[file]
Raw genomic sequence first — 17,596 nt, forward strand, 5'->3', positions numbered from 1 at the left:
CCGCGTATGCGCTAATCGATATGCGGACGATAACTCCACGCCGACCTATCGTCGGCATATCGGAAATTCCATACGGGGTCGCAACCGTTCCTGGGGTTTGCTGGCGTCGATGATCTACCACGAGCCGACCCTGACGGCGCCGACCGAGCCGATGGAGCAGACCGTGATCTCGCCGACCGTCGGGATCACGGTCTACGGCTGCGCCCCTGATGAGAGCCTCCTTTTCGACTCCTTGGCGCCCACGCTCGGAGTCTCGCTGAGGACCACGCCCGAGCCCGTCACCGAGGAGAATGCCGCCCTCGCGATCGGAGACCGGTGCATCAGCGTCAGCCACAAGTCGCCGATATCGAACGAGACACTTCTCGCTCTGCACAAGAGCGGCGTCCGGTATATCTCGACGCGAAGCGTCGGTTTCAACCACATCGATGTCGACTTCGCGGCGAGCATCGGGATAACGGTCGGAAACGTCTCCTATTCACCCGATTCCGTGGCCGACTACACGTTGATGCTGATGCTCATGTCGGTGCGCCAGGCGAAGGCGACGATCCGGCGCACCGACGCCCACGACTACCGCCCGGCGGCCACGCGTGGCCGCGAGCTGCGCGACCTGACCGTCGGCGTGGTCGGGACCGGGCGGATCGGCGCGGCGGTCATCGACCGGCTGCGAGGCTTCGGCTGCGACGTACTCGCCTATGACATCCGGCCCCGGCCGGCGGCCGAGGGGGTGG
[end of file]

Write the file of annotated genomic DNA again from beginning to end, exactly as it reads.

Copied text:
Raw genomic sequence first — 17,596 nt, forward strand, 5'->3', positions numbered from 1 at the left:
CCGCGTATGCGCTAATCGATATGCGGACGATAACTCCACGCCGACCTATCGTCGGCATATCGGAAATTCCATACGGGGTCGCAACCGTTCCTGGGGTTTGCTGGCGTCGATGATCTACCACGAGCCGACCCTGACGGCGCCGACCGAGCCGATGGAGCAGACCGTGATCTCGCCGACCGTCGGGATCACGGTCTACGGCTGCGCCCCTGATGAGAGCCTCCTTTTCGACTCCTTGGCGCCCACGCTCGGAGTCTCGCTGAGGACCACGCCCGAGCCCGTCACCGAGGAGAATGCCGCCCTCGCGATCGGAGACCGGTGCATCAGCGTCAGCCACAAGTCGCCGATATCGAACGAGACACTTCTCGCTCTGCACAAGAGCGGCGTCCGGTATATCTCGACGCGAAGCGTCGGTTTCAACCACATCGATGTCGACTTCGCGGCGAGCATCGGGATAACGGTCGGAAACGTCTCCTATTCACCCGATTCCGTGGCCGACTACACGTTGATGCTGATGCTCATGTCGGTGCGCCAGGCGAAGGCGACGATCCGGCGCACCGACGCCCACGACTACCGCCCGGCGGCCACGCGTGGCCGCGAGCTGCGCGACCTGACCGTCGGCGTGGTCGGGACCGGGCGGATCGGCGCGGCGGTCATCGACCGGCTGCGAGGCTTCGGCTGCGACGTACTCGCCTATGACATCCGGCCCCGGCCGGCGGCCGAGGGGGTGG